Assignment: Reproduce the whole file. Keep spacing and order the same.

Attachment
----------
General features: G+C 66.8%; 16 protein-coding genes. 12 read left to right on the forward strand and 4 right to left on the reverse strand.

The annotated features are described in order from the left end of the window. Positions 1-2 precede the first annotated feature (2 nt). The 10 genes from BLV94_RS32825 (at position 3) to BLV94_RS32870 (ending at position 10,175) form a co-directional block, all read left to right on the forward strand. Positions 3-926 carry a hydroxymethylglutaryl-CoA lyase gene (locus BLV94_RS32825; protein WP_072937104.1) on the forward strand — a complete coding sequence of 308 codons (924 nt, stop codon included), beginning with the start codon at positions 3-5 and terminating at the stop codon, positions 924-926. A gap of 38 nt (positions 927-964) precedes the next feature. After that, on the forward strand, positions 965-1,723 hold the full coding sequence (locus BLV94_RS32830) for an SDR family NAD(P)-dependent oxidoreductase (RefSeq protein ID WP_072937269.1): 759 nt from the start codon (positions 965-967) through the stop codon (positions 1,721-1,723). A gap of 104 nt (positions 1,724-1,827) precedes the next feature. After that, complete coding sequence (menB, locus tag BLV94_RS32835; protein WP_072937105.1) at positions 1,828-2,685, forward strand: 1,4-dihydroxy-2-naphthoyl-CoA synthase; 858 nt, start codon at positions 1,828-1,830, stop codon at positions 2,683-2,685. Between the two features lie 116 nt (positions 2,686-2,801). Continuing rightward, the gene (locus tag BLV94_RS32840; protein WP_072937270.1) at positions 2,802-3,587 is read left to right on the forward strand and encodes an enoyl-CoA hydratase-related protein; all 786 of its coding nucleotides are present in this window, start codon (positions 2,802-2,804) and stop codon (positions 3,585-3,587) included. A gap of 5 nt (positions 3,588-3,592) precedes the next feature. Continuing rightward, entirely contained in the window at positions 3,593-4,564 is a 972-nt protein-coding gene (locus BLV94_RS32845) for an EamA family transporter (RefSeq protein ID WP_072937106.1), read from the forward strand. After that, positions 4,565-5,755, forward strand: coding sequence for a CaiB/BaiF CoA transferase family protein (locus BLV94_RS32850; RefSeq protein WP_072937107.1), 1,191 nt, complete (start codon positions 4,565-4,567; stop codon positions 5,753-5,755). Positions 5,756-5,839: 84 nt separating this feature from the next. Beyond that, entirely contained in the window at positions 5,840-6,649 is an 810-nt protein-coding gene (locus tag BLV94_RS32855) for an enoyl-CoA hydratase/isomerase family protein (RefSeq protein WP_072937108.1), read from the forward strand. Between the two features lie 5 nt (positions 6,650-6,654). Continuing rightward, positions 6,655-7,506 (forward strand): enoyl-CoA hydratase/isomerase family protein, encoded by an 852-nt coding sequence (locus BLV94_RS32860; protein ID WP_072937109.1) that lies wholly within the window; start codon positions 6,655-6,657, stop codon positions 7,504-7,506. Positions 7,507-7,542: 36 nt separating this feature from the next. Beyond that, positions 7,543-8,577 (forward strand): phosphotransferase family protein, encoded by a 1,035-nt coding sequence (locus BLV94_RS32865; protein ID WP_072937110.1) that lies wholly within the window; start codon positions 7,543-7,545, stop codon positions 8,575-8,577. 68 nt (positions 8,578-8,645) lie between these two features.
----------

General features: G+C 66.8%; 16 protein-coding genes. 12 read left to right on the forward strand and 4 right to left on the reverse strand.

The annotated features are described in order from the left end of the window. Positions 1-2 precede the first annotated feature (2 nt). The 10 genes from BLV94_RS32825 (at position 3) to BLV94_RS32870 (ending at position 10,175) form a co-directional block, all read left to right on the forward strand. Positions 3-926 carry a hydroxymethylglutaryl-CoA lyase gene (locus BLV94_RS32825; protein WP_072937104.1) on the forward strand — a complete coding sequence of 308 codons (924 nt, stop codon included), beginning with the start codon at positions 3-5 and terminating at the stop codon, positions 924-926. A gap of 38 nt (positions 927-964) precedes the next feature. After that, on the forward strand, positions 965-1,723 hold the full coding sequence (locus BLV94_RS32830) for an SDR family NAD(P)-dependent oxidoreductase (RefSeq protein ID WP_072937269.1): 759 nt from the start codon (positions 965-967) through the stop codon (positions 1,721-1,723). A gap of 104 nt (positions 1,724-1,827) precedes the next feature. After that, complete coding sequence (menB, locus tag BLV94_RS32835; protein WP_072937105.1) at positions 1,828-2,685, forward strand: 1,4-dihydroxy-2-naphthoyl-CoA synthase; 858 nt, start codon at positions 1,828-1,830, stop codon at positions 2,683-2,685. Between the two features lie 116 nt (positions 2,686-2,801). Continuing rightward, the gene (locus tag BLV94_RS32840; protein WP_072937270.1) at positions 2,802-3,587 is read left to right on the forward strand and encodes an enoyl-CoA hydratase-related protein; all 786 of its coding nucleotides are present in this window, start codon (positions 2,802-2,804) and stop codon (positions 3,585-3,587) included. A gap of 5 nt (positions 3,588-3,592) precedes the next feature. Continuing rightward, entirely contained in the window at positions 3,593-4,564 is a 972-nt protein-coding gene (locus BLV94_RS32845) for an EamA family transporter (RefSeq protein ID WP_072937106.1), read from the forward strand. After that, positions 4,565-5,755, forward strand: coding sequence for a CaiB/BaiF CoA transferase family protein (locus BLV94_RS32850; RefSeq protein WP_072937107.1), 1,191 nt, complete (start codon positions 4,565-4,567; stop codon positions 5,753-5,755). Positions 5,756-5,839: 84 nt separating this feature from the next. Beyond that, entirely contained in the window at positions 5,840-6,649 is an 810-nt protein-coding gene (locus tag BLV94_RS32855) for an enoyl-CoA hydratase/isomerase family protein (RefSeq protein WP_072937108.1), read from the forward strand. Between the two features lie 5 nt (positions 6,650-6,654). Continuing rightward, positions 6,655-7,506 (forward strand): enoyl-CoA hydratase/isomerase family protein, encoded by an 852-nt coding sequence (locus BLV94_RS32860; protein ID WP_072937109.1) that lies wholly within the window; start codon positions 6,655-6,657, stop codon positions 7,504-7,506. Positions 7,507-7,542: 36 nt separating this feature from the next. Beyond that, positions 7,543-8,577 (forward strand): phosphotransferase family protein, encoded by a 1,035-nt coding sequence (locus BLV94_RS32865; protein ID WP_072937110.1) that lies wholly within the window; start codon positions 7,543-7,545, stop codon positions 8,575-8,577. 68 nt (positions 8,578-8,645) lie between these two features.